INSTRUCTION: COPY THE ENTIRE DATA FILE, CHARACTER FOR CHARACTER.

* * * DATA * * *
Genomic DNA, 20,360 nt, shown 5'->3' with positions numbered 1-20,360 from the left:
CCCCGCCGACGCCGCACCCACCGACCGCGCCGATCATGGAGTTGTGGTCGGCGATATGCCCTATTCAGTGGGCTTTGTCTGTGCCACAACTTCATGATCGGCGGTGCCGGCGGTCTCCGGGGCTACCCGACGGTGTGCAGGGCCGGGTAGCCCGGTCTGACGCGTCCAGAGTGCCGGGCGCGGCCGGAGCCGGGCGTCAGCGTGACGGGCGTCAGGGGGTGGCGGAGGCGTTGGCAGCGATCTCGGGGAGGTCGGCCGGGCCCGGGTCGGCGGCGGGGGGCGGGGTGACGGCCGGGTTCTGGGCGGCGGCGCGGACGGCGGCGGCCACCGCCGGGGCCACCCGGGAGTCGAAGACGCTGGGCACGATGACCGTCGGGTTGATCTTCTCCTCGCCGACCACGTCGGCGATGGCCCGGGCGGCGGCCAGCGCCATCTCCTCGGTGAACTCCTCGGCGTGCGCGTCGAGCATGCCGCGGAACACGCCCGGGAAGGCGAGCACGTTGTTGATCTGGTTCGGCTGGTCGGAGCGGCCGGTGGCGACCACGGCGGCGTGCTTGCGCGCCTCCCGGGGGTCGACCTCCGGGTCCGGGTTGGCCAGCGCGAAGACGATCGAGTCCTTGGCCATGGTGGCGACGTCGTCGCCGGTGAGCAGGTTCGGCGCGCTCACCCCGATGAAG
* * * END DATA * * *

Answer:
Genomic DNA, 20,360 nt, shown 5'->3' with positions numbered 1-20,360 from the left:
CCCCGCCGACGCCGCACCCACCGACCGCGCCGATCATGGAGTTGTGGTCGGCGATATGCCCTATTCAGTGGGCTTTGTCTGTGCCACAACTTCATGATCGGCGGTGCCGGCGGTCTCCGGGGCTACCCGACGGTGTGCAGGGCCGGGTAGCCCGGTCTGACGCGTCCAGAGTGCCGGGCGCGGCCGGAGCCGGGCGTCAGCGTGACGGGCGTCAGGGGGTGGCGGAGGCGTTGGCAGCGATCTCGGGGAGGTCGGCCGGGCCCGGGTCGGCGGCGGGGGGCGGGGTGACGGCCGGGTTCTGGGCGGCGGCGCGGACGGCGGCGGCCACCGCCGGGGCCACCCGGGAGTCGAAGACGCTGGGCACGATGACCGTCGGGTTGATCTTCTCCTCGCCGACCACGTCGGCGATGGCCCGGGCGGCGGCCAGCGCCATCTCCTCGGTGAACTCCTCGGCGTGCGCGTCGAGCATGCCGCGGAACACGCCCGGGAAGGCGAGCACGTTGTTGATCTGGTTCGGCTGGTCGGAGCGGCCGGTGGCGACCACGGCGGCGTGCTTGCGCGCCTCCCGGGGGTCGACCTCCGGGTCCGGGTTGGCCAGCGCGAAGACGATCGAGTCCTTGGCCATGGTGGCGACGTCGTCGCCGGTGAGCAGGTTCGGCGCGCTCACCCCGATGAAG